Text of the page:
2014–15 Malaysia floods

From Wikipedia, the free encyclopedia
Jump to navigation Jump to search

2014–15 Malaysia floods
Date15 December 2014 – 3 January 2015
LocationJohor, Kedah, Kelantan, Negeri Sembilan, Pahang, Perak, Perlis, Sabah, Sarawak, Selangor and Terengganu (Mostly in the East Coast and northern region of Peninsular Malaysia)
Death(s)24 killed[1]
Property damage$560 million (USD 2016)[2]

The 2014–15 Malaysia floods affected Malaysia from 15 December 2014 – 3 January 2015. More than 200,000 people were affected while 21 were killed.[1] This flood have been described as the worst floods in decades.[3]

Affected areas[edit]

As part of the northeast monsoon,[4] heavy rains since 17 December forced 3,390 people in Kelantan and 4,209 people in Terengganu to flee their homes.[5] Several Keretapi Tanah Melayu (KTM) intercity train services along the East Coast route were disrupted on 18 December following the floods.[6] On 20 December, the area of Kajang, Selangor, was also hit by serious floods.[7] By 23 December, most rivers in Kelantan, Pahang, Perak and Terengganu had reached dangerous levels.[8] Due to rising water levels, most businesses were affected and about 60,000 people were evacuated the following day. The state of Kelantan had the most evacuees (20,468[9] to 24,765), followed by Terengganu (21,606), Pahang (10,825), Perak (1,030), Sabah (336) and Perlis (143).[10][11]

The situation continues to worsen in Kelantan and Terengganu, due to heavy rain. Most roads in Kelantan have been closed.[12] The worst-hit district in Terengganu is Kemaman, followed by Dungun, Kuala Terengganu, Hulu Terengganu, Besut and Marang. In Pahang, the worst-hit areas are Kuantan, Maran, Jerantut, Lipis and Pekan.[12] Dozens of foreign tourists were stranded at a resort in a Malaysian national park in Pahang. Most were travellers from Canada, Britain, Australia and Romania.[13] All were rescued via boat and helicopter.[3] In Kedah, at least 51 people were evacuated.[14] A teenager in Perlis was the first victim to die in this flood.[15]

In southern Malaysia, between 300 and 350 people have been displaced in both Johor and Negeri Sembilan.[16][17] The number of evacuees nationwide reached more than 200,000 by 28 December, with 10 people killed. The flooding is considered the country's worst in decades.[3][18][19] However, the exact numbers of evacuees, missing persons and deaths are unknown, as the Malaysian flood centre was unable to provide any accurate figures.[20] Some victim were found in miserable condition as the victim had to survive on one meal of rice a day after he was stranded in the floods.[21] On 31 December, a Royal Malaysia Police Ecureuill AS 355F2 helicopter crashed during a patrol in Kelantan, injuring four crews on board.[22]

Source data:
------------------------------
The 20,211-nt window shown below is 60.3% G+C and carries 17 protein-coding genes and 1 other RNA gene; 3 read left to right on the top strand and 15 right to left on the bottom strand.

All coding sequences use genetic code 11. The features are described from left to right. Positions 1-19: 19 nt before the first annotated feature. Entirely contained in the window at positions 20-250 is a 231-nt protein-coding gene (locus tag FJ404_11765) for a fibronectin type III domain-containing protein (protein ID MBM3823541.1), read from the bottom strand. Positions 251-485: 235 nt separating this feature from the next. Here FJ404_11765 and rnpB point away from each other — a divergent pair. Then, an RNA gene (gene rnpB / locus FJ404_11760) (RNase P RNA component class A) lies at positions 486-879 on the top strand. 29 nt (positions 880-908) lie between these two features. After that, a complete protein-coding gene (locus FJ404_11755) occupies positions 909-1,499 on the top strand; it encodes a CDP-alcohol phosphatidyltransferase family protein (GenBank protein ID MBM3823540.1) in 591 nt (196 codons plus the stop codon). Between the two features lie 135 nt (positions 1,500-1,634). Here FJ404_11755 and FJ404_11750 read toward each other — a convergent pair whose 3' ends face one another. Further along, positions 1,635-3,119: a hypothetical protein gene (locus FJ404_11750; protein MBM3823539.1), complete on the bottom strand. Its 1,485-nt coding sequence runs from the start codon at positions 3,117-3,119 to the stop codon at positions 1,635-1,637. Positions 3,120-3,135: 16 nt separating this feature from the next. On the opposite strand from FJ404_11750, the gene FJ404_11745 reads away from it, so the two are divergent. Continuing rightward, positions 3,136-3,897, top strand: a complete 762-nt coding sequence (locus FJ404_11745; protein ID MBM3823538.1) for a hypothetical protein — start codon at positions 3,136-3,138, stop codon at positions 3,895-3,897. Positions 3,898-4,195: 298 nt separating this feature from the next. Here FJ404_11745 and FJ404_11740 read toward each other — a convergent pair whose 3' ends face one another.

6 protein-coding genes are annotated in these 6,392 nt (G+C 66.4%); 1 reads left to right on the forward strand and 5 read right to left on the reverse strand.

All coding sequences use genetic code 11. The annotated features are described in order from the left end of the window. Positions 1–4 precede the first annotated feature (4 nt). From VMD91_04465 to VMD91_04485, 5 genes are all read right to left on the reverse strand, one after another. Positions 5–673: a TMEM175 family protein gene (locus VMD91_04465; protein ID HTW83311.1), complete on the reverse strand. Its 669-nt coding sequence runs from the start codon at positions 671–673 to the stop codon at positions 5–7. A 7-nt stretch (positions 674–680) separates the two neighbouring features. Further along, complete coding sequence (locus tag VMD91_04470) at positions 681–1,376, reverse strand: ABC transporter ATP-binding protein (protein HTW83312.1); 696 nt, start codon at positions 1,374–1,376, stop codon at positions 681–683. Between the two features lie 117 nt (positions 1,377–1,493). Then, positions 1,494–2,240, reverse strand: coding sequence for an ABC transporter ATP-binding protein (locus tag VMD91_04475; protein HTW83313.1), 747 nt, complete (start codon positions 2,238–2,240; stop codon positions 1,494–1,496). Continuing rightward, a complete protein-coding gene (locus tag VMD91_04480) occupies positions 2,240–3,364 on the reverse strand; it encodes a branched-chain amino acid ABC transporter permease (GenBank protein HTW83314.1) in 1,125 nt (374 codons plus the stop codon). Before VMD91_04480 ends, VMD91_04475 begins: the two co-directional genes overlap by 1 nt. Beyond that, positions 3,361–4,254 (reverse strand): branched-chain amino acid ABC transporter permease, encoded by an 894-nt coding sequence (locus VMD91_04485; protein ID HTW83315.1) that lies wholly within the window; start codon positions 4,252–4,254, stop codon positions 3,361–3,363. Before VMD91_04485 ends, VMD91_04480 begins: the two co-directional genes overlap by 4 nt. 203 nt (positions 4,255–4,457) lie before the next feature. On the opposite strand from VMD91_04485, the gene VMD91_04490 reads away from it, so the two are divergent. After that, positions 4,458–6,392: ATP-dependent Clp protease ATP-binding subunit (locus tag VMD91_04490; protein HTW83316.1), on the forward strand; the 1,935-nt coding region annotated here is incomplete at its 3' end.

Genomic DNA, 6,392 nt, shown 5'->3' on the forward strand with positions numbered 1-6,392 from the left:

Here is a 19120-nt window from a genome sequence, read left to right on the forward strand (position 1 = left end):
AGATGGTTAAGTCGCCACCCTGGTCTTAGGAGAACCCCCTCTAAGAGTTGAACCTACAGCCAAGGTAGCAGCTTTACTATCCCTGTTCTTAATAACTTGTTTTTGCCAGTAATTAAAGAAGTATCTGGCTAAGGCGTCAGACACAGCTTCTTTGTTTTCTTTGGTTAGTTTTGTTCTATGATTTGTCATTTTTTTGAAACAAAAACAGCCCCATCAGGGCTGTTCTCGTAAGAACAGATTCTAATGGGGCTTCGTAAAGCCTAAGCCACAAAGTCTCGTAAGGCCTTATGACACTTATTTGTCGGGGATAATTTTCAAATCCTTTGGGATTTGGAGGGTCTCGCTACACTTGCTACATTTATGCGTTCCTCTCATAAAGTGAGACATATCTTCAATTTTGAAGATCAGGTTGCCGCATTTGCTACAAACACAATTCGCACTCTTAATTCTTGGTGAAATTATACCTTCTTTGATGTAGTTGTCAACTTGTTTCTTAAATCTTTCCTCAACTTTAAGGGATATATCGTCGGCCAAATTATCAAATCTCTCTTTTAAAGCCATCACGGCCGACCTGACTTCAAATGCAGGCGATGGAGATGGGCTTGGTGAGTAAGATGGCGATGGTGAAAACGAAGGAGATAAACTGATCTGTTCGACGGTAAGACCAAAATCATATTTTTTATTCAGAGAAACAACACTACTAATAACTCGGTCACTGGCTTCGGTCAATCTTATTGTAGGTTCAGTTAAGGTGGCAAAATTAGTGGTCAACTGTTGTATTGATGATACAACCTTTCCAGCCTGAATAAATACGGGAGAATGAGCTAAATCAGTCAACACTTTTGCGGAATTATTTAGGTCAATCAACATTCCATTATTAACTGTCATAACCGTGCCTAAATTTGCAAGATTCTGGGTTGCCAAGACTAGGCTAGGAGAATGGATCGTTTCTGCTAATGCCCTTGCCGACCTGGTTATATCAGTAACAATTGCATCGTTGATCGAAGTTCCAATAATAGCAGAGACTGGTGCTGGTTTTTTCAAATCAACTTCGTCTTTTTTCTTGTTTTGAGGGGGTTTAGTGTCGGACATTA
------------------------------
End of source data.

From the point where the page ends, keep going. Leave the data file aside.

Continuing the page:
In Sabah, heavy rains since 21 December resulted in flooding throughout most areas in the district of Beaufort. As many as 30 villages were severely affected due to the water level of Padas River rising up to 9.26 metres above the danger level, with the floods caused mainly by the overflow of water from the river's upper reaches in the Tenom district.[23] About 292 people were evacuated as the flood situation worsened in Beaufort, while the condition improved in the interior districts of Tenom and Kemabong.[24] The number of victims increased to 300 overnight.[25] Most victims in Tenom were able to return home, with only one of the eleven flood relief centres still operational as water levels receded.[26] However, more relief centres are expected to be opened if the rain continues and the water from upper Tenom and Keningau flood the Padas River.[27] In Kudat, 9 families comprising 63 people were affected by floods and have sought shelter at relatives' and neighbours' houses.[26][27] In Sarawak, several villages in upper Baram hit by floods on 29 December.[28]